“While Alphabet faces existential challenges, its co-founder is exercising his right to be forgotten.” Mark Bergen and Austin Carr report at Bloomberg Businessweek:
Larry Page was a no-show. The co-founder and de facto leader of Google is famous for his wild bets on airborne taxis and space elevators, but he apparently couldn’t make the flight to Washington, D.C. Page had been called to testify on Capitol Hill, alongside Twitter Chief Executive Officer Jack Dorsey and Facebook Chief Operating Officer Sheryl Sandberg, about the ways state-sponsored actors have exploited their platforms. Page spurned the request. When the hearing before the Senate Intelligence Committee began on Sept. 5, a black leather chair reserved for him sat empty next to Dorsey and Sandberg. A place card marked “Google,” in front of a blank notepad and muted microphone, served as a blunt reminder of his absence. As senator after senator tore into the company for skipping the hearing, they often directed their ire to the void where Page would have sat, with Florida’s Marco Rubio labeling the snub “arrogant” and fellow Republican Susan Collins of Maine calling it an “outrage.” News cameras panned to the unoccupied seat.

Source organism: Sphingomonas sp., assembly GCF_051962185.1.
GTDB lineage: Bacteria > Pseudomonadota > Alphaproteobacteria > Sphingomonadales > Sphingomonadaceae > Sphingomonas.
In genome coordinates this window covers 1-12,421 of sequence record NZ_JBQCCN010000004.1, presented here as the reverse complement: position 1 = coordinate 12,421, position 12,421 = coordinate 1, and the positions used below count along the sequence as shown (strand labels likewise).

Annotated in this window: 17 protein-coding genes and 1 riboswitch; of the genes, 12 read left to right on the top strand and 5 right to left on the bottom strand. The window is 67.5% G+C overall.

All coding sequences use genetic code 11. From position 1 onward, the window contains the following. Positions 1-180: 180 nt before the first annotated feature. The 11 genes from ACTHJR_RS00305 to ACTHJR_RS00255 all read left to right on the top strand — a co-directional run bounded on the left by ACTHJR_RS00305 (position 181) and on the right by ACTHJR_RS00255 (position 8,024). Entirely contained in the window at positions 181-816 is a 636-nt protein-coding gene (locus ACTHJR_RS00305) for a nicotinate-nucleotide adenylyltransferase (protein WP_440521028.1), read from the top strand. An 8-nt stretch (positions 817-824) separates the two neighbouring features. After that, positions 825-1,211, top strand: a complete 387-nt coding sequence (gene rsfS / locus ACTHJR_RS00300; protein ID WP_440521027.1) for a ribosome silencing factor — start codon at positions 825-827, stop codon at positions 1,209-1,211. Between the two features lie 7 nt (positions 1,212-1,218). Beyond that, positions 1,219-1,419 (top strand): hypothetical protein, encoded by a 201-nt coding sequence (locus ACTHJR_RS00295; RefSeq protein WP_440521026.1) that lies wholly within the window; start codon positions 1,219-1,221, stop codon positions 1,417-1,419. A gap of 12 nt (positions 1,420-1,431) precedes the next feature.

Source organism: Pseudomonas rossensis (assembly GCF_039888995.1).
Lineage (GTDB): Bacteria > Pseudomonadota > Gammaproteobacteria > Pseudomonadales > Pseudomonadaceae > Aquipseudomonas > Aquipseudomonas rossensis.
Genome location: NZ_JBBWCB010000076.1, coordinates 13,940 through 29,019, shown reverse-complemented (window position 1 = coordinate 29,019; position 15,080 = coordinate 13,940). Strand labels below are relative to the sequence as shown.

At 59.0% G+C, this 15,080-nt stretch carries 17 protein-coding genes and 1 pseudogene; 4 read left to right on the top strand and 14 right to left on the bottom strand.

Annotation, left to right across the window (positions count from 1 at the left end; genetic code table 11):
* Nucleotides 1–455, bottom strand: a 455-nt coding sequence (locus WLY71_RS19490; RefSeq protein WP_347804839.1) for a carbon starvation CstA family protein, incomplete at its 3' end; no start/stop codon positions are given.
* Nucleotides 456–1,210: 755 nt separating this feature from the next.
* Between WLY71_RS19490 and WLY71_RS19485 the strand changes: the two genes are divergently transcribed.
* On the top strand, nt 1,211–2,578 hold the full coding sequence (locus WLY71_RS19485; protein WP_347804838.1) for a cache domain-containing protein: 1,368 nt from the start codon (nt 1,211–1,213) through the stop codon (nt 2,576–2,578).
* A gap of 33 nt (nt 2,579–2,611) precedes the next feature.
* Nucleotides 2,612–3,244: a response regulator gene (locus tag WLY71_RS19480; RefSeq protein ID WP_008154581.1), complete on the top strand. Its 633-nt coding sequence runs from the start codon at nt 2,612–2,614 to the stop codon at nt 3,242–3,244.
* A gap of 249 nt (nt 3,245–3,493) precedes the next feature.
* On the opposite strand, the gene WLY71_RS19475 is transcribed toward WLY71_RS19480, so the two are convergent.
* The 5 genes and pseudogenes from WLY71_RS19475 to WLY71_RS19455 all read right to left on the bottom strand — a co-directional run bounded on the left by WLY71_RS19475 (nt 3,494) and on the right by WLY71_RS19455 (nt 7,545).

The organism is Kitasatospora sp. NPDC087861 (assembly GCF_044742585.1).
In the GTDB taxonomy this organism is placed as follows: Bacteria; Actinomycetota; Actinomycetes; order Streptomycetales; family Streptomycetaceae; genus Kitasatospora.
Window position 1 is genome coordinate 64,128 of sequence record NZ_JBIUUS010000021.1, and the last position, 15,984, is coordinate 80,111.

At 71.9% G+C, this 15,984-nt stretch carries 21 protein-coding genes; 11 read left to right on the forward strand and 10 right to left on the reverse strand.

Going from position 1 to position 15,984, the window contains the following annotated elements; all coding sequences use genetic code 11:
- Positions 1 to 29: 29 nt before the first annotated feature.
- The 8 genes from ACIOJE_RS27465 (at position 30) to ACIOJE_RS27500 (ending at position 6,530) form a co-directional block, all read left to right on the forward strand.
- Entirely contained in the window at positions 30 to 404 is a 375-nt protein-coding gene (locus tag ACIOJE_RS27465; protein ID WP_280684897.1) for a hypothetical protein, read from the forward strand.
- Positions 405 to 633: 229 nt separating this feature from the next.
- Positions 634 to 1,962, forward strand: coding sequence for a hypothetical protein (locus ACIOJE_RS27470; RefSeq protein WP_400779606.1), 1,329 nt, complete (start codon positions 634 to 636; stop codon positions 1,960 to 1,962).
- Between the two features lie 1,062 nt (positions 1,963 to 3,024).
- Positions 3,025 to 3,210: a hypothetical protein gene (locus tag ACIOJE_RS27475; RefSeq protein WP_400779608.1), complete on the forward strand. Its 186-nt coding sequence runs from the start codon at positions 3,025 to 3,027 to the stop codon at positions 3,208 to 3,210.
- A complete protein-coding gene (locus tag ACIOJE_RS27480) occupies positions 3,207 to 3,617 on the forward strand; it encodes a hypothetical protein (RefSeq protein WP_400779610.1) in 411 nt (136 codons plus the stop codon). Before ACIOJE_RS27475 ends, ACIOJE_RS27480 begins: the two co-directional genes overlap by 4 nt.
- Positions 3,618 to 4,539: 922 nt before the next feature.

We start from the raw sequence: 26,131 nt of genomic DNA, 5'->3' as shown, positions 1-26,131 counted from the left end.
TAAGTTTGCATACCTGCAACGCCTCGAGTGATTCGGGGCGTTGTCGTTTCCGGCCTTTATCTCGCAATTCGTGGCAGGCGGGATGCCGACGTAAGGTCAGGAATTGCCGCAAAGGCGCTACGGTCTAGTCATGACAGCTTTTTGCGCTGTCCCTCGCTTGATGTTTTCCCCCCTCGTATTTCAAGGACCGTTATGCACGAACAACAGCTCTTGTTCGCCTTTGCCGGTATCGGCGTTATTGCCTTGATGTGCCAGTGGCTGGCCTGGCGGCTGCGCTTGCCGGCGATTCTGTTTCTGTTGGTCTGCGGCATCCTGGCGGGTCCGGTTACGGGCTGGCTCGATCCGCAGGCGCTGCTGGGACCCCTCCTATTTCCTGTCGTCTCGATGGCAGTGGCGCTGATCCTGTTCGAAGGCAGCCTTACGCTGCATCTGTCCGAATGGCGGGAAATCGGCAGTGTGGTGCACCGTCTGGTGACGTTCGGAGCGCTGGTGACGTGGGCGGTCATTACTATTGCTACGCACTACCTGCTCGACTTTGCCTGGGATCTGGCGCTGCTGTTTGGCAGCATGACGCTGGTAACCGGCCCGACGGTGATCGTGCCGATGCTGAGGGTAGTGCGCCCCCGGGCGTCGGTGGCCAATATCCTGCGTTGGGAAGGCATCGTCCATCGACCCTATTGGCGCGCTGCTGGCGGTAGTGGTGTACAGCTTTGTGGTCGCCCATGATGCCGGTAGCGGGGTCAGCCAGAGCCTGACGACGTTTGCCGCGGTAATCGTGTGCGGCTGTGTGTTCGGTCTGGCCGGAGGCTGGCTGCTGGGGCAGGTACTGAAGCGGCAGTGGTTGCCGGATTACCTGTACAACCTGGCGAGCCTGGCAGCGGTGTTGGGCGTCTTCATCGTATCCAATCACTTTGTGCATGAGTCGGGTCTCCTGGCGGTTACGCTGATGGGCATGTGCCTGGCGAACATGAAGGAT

Google faces a crisis of criticism from the public and governments, including a $5.1 billion fine from Europe. It needs leadership from its co-founder, who’s nowhere to be found.
In 2015 at least Page was focused on big bets, like robotics, Google Fiber and autonomous flying vehicles
Another skunkworks project that consumed Page, started in 2015 and previously unreported, was a Disney-esque idea to reimagine transportation, code-named Heliox. According to three people familiar with the effort, a team operating out of a former NASA hangar in the Bay Area built a tube of plastic the width of a subway car, snaked around a circular track, designed to propel bicyclists at rapid speeds through a swirl of oxygen and helium pumped into the tunnel at their backs. Heliox was pure Page, a space-age concept both preposterously imaginative and mechanically marvelous: The vision was to stretch this tube system, arced hundreds of feet in the air, from a ground-level entry point on Google’s Mountain View campus to an exit 35 miles north, in San Francisco, so Google’s rainbow-colored beach cruisers might one day be seen flying over U.S. Highway 101. Yes, it sounds like a Hyperloop for bikes.